You have several options for filing and receiving refunds on current year federal returns. If you’re due a federal tax refund, the length of time you’ll have to wait to receive your money depends on the method you used to file your return and the method you chose to receive your funds. If you’re receiving a refund from a prior year or amended return, expect to wait between 8 and 12 weeks before receiving your refund from the Internal Revenue Service.
Paper Filing -- Paper Check
Filing a paper return and receiving a paper check is the slowest method of return processing. With this method, you will prepare your return and mail it to the IRS. The IRS takes three to four weeks to process your paper return and issue a refund. When using this method, expect to receive your refund check approximately six weeks after you mail the return.
Paper Filing -- Direct Deposit
If you file your return on paper and elect to receive your refund by direct deposit, expect to receive your refund within three to five weeks. The IRS will take three to four weeks to process your return before depositing your refund into your bank account. The IRS only issues direct deposit refunds on Fridays, so your refund date will depend on the day your paper return is processed.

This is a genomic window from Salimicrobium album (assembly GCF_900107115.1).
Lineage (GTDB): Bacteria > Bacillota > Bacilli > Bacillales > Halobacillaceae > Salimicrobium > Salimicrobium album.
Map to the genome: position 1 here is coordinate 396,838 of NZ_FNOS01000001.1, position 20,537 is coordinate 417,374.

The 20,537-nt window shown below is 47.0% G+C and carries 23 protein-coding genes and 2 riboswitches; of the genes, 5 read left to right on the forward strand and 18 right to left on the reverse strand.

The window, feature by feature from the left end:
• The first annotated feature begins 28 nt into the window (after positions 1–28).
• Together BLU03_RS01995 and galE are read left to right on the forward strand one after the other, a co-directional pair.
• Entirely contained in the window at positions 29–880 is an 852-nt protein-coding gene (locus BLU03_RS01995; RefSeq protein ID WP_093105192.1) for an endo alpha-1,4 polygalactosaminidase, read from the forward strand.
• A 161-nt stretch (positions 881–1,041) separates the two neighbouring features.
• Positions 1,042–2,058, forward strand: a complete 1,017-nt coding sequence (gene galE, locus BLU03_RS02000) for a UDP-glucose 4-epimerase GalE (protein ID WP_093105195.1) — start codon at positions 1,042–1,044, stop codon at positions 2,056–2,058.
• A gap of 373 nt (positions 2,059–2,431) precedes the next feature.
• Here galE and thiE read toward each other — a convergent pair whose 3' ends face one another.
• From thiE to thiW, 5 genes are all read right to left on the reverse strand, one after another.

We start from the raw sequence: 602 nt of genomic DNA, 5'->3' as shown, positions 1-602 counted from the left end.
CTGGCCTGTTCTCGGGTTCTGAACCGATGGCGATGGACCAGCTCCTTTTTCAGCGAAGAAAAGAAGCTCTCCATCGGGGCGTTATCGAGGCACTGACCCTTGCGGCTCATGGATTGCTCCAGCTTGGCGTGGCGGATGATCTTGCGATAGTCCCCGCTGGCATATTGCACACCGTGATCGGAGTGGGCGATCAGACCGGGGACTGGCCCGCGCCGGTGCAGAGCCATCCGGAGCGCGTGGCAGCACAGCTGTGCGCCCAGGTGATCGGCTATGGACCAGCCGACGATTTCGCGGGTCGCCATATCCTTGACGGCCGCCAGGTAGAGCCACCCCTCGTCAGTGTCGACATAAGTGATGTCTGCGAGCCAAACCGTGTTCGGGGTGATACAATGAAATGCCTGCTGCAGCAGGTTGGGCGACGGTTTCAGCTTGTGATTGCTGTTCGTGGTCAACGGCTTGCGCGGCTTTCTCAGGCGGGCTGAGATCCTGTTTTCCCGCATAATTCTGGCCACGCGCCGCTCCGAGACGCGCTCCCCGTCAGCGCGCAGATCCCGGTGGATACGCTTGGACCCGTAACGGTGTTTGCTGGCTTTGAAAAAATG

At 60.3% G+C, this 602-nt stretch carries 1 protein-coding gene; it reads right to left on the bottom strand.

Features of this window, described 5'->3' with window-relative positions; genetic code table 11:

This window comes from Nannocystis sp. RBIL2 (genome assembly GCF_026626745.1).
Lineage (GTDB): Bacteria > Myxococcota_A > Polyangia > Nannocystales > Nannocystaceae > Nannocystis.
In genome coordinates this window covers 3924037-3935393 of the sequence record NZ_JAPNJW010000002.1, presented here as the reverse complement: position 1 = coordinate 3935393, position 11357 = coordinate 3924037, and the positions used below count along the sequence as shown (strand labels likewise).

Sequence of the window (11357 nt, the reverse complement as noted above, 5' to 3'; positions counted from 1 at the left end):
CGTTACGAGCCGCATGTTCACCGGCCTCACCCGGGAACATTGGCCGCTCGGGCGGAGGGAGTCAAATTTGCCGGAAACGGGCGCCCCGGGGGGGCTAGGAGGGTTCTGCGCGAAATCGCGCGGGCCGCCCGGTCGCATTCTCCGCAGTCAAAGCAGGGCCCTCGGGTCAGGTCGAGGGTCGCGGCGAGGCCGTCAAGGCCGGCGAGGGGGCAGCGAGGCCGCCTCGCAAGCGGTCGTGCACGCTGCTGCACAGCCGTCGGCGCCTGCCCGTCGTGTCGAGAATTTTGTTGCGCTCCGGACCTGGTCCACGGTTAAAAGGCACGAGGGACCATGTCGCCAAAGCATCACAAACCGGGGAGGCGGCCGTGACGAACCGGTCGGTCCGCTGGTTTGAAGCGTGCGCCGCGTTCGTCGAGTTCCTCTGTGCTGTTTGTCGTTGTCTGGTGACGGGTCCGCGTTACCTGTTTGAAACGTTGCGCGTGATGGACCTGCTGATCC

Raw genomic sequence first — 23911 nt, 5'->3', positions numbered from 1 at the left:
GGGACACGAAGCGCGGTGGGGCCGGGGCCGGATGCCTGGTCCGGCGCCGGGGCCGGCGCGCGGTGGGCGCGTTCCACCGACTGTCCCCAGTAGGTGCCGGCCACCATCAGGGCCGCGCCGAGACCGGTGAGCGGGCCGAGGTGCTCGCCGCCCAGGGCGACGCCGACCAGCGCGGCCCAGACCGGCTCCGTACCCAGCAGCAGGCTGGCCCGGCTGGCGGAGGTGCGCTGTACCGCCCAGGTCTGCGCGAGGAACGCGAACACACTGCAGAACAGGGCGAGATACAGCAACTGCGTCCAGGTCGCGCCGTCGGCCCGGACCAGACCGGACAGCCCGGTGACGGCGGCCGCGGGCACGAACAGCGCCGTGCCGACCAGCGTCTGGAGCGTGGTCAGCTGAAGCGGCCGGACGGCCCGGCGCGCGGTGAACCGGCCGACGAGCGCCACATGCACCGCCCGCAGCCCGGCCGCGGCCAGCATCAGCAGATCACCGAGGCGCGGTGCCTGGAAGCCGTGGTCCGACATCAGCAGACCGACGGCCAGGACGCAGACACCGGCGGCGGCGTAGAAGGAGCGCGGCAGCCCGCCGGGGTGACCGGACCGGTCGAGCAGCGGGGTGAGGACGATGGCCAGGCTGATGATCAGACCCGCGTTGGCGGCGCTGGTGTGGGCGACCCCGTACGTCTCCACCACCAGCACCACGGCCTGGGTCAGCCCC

Electronic Filing -- Paper Check
Filing electronically and electing to have a paper check mailed to you is a quicker method of receiving your refund. Generally, the IRS accepts and processes electronic returns within 72 hours. You should receive your paper check two to three weeks after your electronic return is processed.
Electronic Filing -- Direct Deposit
The quickest way to receive your federal tax refund is to file electronically and request direct deposit. Most taxpayers using this method receive refunds within 9 to 14 days, depending on the date the return is accepted by the IRS.
As of 2011, most paid tax preparers must file client returns electronically. If you pay for tax preparation service, expect to receive your refund in the time frames discussed for electronic filing. Be wary of Refund Anticipation Loans advertised by tax preparation businesses. The business can advance you all or a portion of your refund as a loan. Your refund is then directed to the company’s bank account as repayment. You can receive RAL funds in a few days, but you’ll also be charged high fees for using the service. Most RALs are disbursed only a couple of days before you would normally receive your full direct deposit refund.
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